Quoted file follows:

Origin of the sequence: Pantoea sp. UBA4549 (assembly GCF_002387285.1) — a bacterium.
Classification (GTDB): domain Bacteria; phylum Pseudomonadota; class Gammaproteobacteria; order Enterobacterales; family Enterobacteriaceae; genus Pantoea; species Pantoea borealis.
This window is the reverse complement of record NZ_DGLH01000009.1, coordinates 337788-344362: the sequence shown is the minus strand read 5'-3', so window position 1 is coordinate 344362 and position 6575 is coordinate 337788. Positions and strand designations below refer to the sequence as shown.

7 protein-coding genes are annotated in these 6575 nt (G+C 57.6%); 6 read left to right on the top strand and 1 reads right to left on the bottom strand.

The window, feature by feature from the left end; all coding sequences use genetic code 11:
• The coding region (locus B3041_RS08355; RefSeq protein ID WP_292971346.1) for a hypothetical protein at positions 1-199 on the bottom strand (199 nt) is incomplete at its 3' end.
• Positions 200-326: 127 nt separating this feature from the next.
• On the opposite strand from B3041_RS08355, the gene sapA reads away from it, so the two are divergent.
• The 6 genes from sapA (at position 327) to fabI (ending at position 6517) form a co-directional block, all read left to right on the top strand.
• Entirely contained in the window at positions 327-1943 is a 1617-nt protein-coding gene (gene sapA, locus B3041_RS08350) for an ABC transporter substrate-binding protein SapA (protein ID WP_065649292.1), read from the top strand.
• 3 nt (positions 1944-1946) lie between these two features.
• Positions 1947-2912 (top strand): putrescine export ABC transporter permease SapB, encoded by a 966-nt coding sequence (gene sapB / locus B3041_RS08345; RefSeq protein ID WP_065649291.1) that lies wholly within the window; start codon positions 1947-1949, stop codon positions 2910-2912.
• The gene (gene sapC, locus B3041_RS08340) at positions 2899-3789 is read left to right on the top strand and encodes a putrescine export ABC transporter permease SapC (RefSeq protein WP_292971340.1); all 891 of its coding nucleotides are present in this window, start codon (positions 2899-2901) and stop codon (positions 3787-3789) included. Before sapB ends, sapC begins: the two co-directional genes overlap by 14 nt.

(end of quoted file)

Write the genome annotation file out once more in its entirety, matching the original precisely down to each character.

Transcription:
Origin of the sequence: Pantoea sp. UBA4549 (assembly GCF_002387285.1) — a bacterium.
Classification (GTDB): domain Bacteria; phylum Pseudomonadota; class Gammaproteobacteria; order Enterobacterales; family Enterobacteriaceae; genus Pantoea; species Pantoea borealis.
This window is the reverse complement of record NZ_DGLH01000009.1, coordinates 337788-344362: the sequence shown is the minus strand read 5'-3', so window position 1 is coordinate 344362 and position 6575 is coordinate 337788. Positions and strand designations below refer to the sequence as shown.

7 protein-coding genes are annotated in these 6575 nt (G+C 57.6%); 6 read left to right on the top strand and 1 reads right to left on the bottom strand.

The window, feature by feature from the left end; all coding sequences use genetic code 11:
• The coding region (locus B3041_RS08355; RefSeq protein ID WP_292971346.1) for a hypothetical protein at positions 1-199 on the bottom strand (199 nt) is incomplete at its 3' end.
• Positions 200-326: 127 nt separating this feature from the next.
• On the opposite strand from B3041_RS08355, the gene sapA reads away from it, so the two are divergent.
• The 6 genes from sapA (at position 327) to fabI (ending at position 6517) form a co-directional block, all read left to right on the top strand.
• Entirely contained in the window at positions 327-1943 is a 1617-nt protein-coding gene (gene sapA, locus B3041_RS08350) for an ABC transporter substrate-binding protein SapA (protein ID WP_065649292.1), read from the top strand.
• 3 nt (positions 1944-1946) lie between these two features.
• Positions 1947-2912 (top strand): putrescine export ABC transporter permease SapB, encoded by a 966-nt coding sequence (gene sapB / locus B3041_RS08345; RefSeq protein ID WP_065649291.1) that lies wholly within the window; start codon positions 1947-1949, stop codon positions 2910-2912.
• The gene (gene sapC, locus B3041_RS08340) at positions 2899-3789 is read left to right on the top strand and encodes a putrescine export ABC transporter permease SapC (RefSeq protein WP_292971340.1); all 891 of its coding nucleotides are present in this window, start codon (positions 2899-2901) and stop codon (positions 3787-3789) included. Before sapB ends, sapC begins: the two co-directional genes overlap by 14 nt.